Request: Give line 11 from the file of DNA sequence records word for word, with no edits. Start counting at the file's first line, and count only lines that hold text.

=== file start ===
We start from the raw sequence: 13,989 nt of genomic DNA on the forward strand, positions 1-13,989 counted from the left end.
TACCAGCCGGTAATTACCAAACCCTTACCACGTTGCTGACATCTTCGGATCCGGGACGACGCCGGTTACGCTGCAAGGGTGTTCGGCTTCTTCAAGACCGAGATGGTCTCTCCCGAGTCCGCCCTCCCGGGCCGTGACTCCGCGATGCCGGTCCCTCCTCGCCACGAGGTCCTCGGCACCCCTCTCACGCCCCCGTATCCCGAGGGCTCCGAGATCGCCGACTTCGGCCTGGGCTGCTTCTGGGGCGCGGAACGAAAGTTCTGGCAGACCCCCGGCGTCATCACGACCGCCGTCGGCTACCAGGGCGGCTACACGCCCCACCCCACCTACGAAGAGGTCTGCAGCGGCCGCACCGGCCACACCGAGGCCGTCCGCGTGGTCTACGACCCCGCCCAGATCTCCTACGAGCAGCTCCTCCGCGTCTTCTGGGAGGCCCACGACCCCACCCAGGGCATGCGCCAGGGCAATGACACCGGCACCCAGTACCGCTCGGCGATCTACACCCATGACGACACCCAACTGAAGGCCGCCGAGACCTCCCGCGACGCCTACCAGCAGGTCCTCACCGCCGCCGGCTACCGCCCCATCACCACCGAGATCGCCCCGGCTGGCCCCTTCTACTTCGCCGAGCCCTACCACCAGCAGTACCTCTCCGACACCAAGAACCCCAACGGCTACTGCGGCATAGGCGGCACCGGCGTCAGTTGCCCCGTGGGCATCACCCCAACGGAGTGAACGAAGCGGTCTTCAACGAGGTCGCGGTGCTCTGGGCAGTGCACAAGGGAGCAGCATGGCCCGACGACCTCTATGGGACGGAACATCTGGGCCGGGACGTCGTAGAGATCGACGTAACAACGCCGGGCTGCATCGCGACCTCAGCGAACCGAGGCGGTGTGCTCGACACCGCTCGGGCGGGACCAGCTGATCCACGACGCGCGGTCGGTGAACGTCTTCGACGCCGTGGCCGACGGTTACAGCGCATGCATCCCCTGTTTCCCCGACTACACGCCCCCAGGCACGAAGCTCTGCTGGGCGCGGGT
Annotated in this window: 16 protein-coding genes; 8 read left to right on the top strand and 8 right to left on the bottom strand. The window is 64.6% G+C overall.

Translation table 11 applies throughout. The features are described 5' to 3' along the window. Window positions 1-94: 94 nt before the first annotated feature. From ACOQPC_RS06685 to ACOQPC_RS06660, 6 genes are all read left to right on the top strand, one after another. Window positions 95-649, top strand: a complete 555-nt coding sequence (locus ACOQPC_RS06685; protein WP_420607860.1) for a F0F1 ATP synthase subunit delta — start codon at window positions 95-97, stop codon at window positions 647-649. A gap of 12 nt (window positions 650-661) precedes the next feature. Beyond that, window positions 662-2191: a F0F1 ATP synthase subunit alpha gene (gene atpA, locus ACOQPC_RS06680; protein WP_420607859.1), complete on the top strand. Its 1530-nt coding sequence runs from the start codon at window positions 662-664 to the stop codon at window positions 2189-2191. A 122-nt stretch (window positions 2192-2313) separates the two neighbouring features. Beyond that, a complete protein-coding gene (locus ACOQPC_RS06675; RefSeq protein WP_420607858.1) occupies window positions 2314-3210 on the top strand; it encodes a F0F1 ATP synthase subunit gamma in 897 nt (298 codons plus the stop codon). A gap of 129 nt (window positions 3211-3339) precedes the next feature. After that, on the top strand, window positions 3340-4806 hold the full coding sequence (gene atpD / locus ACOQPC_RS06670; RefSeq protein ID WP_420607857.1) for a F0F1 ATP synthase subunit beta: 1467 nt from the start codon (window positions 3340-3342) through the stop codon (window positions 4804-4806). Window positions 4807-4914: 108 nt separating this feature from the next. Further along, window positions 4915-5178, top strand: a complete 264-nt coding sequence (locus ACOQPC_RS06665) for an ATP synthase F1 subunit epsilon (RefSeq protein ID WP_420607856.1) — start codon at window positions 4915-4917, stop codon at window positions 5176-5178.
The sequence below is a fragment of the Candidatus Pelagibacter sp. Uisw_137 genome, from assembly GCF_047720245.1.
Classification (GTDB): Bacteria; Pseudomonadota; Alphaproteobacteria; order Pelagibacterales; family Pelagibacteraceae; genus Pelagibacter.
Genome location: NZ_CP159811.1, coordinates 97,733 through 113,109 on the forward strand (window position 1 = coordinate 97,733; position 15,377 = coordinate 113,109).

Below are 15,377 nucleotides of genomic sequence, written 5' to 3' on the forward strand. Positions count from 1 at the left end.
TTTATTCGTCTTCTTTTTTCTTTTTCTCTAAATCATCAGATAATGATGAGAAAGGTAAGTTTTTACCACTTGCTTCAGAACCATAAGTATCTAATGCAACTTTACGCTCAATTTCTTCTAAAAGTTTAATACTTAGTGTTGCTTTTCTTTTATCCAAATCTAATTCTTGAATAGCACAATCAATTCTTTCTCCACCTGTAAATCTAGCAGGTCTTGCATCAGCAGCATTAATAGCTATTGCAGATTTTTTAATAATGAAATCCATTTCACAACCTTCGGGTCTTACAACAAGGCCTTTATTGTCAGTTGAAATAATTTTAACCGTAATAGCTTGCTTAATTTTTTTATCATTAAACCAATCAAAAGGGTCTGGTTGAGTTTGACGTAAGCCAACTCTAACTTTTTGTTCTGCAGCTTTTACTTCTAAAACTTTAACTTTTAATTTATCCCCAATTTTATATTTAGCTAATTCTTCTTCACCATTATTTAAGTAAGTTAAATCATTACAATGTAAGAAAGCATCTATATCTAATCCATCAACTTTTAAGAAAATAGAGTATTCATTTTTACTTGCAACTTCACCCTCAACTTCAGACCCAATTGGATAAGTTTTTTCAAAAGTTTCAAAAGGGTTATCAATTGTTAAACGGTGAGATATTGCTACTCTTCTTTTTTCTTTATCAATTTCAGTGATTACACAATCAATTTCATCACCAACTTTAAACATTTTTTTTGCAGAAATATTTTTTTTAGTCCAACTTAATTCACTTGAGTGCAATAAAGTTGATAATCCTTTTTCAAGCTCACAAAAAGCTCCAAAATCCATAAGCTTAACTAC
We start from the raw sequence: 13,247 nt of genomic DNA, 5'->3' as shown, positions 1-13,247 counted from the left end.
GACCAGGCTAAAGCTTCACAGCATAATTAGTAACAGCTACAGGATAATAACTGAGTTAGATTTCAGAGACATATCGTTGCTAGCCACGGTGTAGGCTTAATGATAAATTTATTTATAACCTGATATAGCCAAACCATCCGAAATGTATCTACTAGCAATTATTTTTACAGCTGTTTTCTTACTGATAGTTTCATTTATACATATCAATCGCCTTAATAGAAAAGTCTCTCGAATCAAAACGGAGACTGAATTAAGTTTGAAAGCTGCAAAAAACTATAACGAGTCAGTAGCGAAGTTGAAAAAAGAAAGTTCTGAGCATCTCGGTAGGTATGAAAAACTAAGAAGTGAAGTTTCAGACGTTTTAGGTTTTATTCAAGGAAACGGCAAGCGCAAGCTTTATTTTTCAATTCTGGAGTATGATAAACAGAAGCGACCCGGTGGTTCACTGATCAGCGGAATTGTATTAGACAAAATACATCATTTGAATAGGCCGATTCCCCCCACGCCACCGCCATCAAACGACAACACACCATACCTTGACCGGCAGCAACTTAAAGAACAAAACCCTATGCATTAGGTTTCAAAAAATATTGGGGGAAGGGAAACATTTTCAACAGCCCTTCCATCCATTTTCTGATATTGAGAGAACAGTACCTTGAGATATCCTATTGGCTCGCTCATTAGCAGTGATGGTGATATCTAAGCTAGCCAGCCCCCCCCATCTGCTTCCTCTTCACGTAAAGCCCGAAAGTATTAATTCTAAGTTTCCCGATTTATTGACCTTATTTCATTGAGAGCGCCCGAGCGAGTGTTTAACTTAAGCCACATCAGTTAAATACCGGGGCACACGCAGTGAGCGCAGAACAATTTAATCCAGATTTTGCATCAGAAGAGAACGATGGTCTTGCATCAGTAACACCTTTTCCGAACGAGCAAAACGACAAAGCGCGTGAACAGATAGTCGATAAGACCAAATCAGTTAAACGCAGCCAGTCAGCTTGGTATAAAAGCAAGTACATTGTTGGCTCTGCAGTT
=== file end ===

GACCAGGCTAAAGCTTCACAGCATAATTAGTAACAGCTACAGGATAATAACTGAGTTAGATTTCAGAGACATATCGTTGCTAGCCACGGTGTAGGCTTAATGATAAATTTATTTATAACCTGATATAGCCAAACCATCCGAAATGTATCTACTAGCAATTATTTTTACAGCTGTTTTCTTACTGATAGTTTCATTTATACATATCAATCGCCTTAATAGAAAAGTCTCTCGAATCAAAACGGAGACTGAATTAAGTTTGAAAGCTGCAAAAAACTATAACGAGTCAGTAGCGAAGTTGAAAAAAGAAAGTTCTGAGCATCTCGGTAGGTATGAAAAACTAAGAAGTGAAGTTTCAGACGTTTTAGGTTTTATTCAAGGAAACGGCAAGCGCAAGCTTTATTTTTCAATTCTGGAGTATGATAAACAGAAGCGACCCGGTGGTTCACTGATCAGCGGAATTGTATTAGACAAAATACATCATTTGAATAGGCCGATTCCCCCCACGCCACCGCCATCAAACGACAACACACCATACCTTGACCGGCAGCAACTTAAAGAACAAAACCCTATGCATTAGGTTTCAAAAAATATTGGGGGAAGGGAAACATTTTCAACAGCCCTTCCATCCATTTTCTGATATTGAGAGAACAGTACCTTGAGATATCCTATTGGCTCGCTCATTAGCAGTGATGGTGATATCTAAGCTAGCCAGCCCCCCCCATCTGCTTCCTCTTCACGTAAAGCCCGAAAGTATTAATTCTAAGTTTCCCGATTTATTGACCTTATTTCATTGAGAGCGCCCGAGCGAGTGTTTAACTTAAGCCACATCAGTTAAATACCGGGGCACACGCAGTGAGCGCAGAACAATTTAATCCAGATTTTGCATCAGAAGAGAACGATGGTCTTGCATCAGTAACACCTTTTCCGAACGAGCAAAACGACAAAGCGCGTGAACAGATAGTCGATAAGACCAAATCAGTTAAACGCAGCCAGTCAGCTTGGTATAAAAGCAAGTACATTGTTGGCTCTGCAGTT